To describe the recent mass murder in Las Vegas as a profound tragedy which rips at the core of our human soul is almost an understatement. In its aftermath, you will read and hear all sorts of analysis — some good, some not too helpful — especially involving the question of “Why?” when the loss of innocents occurs.
What follows is an attempt to share some thoughts in a Christian context for those who are open to thinking about the problem of pain from a human perspective. Let me quickly add that these thoughts are not my own, but those of the author and converted Christian, C.S. Lewis, who wrote his book “The Problem of Pain” following his profound grief over the death of his beloved wife, whom he married late in life and lost too quickly to cancer.
At the heart of Lewis’ message is simply this: Asking “Why?” in these situations is the wrong thing to do because of our incapacity as humans to understand God’s ways or plans for his children. Such a seemingly callous answer bereft of emotion, however, doesn’t help those of us here on earth trying to cope with the pain of the senseless suffering and loss of life in Las Vegas. Given the basic Christian belief in the goodness of God, we nonetheless wouldn’t be human if we didn’t wonder why we all suffer pain from time to time. What then could possibly be the purpose of pain?
Of pain’s purpose, Lewis tells us we know that trial and tribulation are essential elements of the Christian experience. Therefore, God will never let it cease until He sees our world is either redeemed or no further redeemable. Human pain is one aspect of what mankind endures in this world.
Moreover, pain insists upon being attended to. What I remind myself in these moments is this gem he wrote: “God whispers to us in our pleasures, speaks to us in our conscience, but shouts to us in our pains: It is His megaphone to rouse a deaf world.”
He clarifies that suffering/pain is not good in itself. “What is good in any painful experience is for the sufferer, his submission to the will of God and for the spectators, the compassion aroused and acts of mercy to which it leads.” His point about spectators deserves special attention in light of the Las Vegas shooting.
These “acts of mercy” aroused by the compassion of those involved sparked the motivation for this letter and were exemplified and illustrated beautifully by the actions of many individuals after the shooting began. Some examples of such “spectators” gleaned from the written account of others:
• A young 30-year-old man who was shot in the neck (where the bullet is still lodged and could remain lodged for the rest of his life) while trying to run back and save people in the crowd, especially his young nieces, after the gunman opened fire on the crowd.
• The off-duty San Diego police offer who flagged down a pickup and loaded the 30-year-old and others in the back of the pickup so they could get to the hospital.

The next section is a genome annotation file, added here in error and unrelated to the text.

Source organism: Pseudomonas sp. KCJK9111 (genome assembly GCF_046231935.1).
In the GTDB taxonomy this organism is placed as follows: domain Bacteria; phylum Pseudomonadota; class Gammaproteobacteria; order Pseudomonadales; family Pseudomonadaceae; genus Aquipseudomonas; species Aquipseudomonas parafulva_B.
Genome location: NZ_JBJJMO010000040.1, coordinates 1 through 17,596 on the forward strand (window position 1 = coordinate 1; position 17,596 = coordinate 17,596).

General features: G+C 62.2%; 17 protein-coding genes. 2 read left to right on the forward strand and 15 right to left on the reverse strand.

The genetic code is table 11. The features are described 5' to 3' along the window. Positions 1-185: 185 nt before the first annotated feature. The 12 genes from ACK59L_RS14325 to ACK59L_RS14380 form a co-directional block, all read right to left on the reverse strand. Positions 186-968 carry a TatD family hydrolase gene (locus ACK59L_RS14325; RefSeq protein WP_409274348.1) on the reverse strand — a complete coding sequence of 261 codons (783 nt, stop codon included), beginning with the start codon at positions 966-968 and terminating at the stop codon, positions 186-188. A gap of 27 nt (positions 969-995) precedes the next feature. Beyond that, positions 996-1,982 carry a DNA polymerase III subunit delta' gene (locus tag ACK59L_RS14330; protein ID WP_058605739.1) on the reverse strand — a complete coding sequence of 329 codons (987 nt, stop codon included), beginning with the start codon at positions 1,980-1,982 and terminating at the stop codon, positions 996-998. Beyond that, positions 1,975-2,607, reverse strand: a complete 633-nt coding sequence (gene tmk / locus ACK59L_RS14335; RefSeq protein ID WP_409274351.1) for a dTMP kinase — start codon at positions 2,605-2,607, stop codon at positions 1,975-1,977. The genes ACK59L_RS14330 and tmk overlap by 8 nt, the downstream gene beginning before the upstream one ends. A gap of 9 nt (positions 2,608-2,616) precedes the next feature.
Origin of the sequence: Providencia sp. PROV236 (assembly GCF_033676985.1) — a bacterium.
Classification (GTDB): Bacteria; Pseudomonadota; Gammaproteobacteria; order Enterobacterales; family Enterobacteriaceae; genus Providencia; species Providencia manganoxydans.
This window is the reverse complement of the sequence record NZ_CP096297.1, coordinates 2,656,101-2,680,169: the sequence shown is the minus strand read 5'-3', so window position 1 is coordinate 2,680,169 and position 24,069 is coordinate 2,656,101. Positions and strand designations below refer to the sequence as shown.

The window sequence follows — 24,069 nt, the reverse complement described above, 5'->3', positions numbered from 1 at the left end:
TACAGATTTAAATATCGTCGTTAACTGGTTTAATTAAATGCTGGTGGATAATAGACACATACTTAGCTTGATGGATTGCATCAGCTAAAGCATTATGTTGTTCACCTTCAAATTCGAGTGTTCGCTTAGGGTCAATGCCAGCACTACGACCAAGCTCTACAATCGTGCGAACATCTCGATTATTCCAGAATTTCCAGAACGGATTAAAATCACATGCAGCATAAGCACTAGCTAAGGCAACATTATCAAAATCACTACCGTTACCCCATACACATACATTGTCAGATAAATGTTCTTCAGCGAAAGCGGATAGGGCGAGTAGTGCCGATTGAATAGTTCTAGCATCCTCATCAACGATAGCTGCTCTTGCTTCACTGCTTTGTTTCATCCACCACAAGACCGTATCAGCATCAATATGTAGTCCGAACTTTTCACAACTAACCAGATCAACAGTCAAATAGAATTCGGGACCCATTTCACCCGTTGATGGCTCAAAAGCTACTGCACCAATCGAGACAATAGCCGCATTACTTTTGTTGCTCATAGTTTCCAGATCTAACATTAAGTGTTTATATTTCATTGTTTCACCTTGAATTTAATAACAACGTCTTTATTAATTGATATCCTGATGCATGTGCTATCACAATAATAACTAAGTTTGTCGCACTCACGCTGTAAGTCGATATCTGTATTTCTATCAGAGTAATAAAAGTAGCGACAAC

• The woman who held a dying stranger in her arms for hours and described how the young 23-year-old man wrapped his fingers on her hand, squeezed a little bit until his fingers just went loose.
• An eyewitness staying with a friend who had been shot three times as bullets continued to fly into the crowd. There was no way he was going to leave his buddy because “I knew he wouldn’t have left me.” That same eyewitness was curbside transferring another young man to an ambulance when “that young man passed away, somebody’s son passed away right there. He was not by himself. He was always with somebody.”
• The 42-year-old U.S. Army veteran who served as a sniper in Iraq and whose battlefield instincts kicked in quickly as bullets rained overhead and immediately began tending to the wounded.
• A man one survivor knows only as Zach who herded people to a safe place.
• A registered nurse from Tennessee who died shielding his wife.
C. S. Lewis acknowledges and understands our human desire for “settled happiness and security” in this life, but God withholds those things from us by the very nature of the world. He does “scatter broadcast” joy, pleasure and merriment. As such, we are never safe, but we have plenty of fun, some joy and on occasion even ecstasy.
Why is it so? Because if we’re to attain the security in this world that we crave — that would teach us to “rest our hearts in this world” and therefore pose an obstacle to our return to God. “Our Father refreshes us on our journey with some pleasant inns; a few moments of happy love, a landscape, a symphony, a merry meeting with our friends, a bath or a football match,” but He will not encourage us to mistake them for home.
Perhaps we all then can take some comfort and solace in these words: And the Lord shall deliver you from every evil and He will preserve you unto His heavenly kingdom. To Him be the glory for ever and ever. Amen. (2 Timothy 4:18)
Thomas M. Wasinger,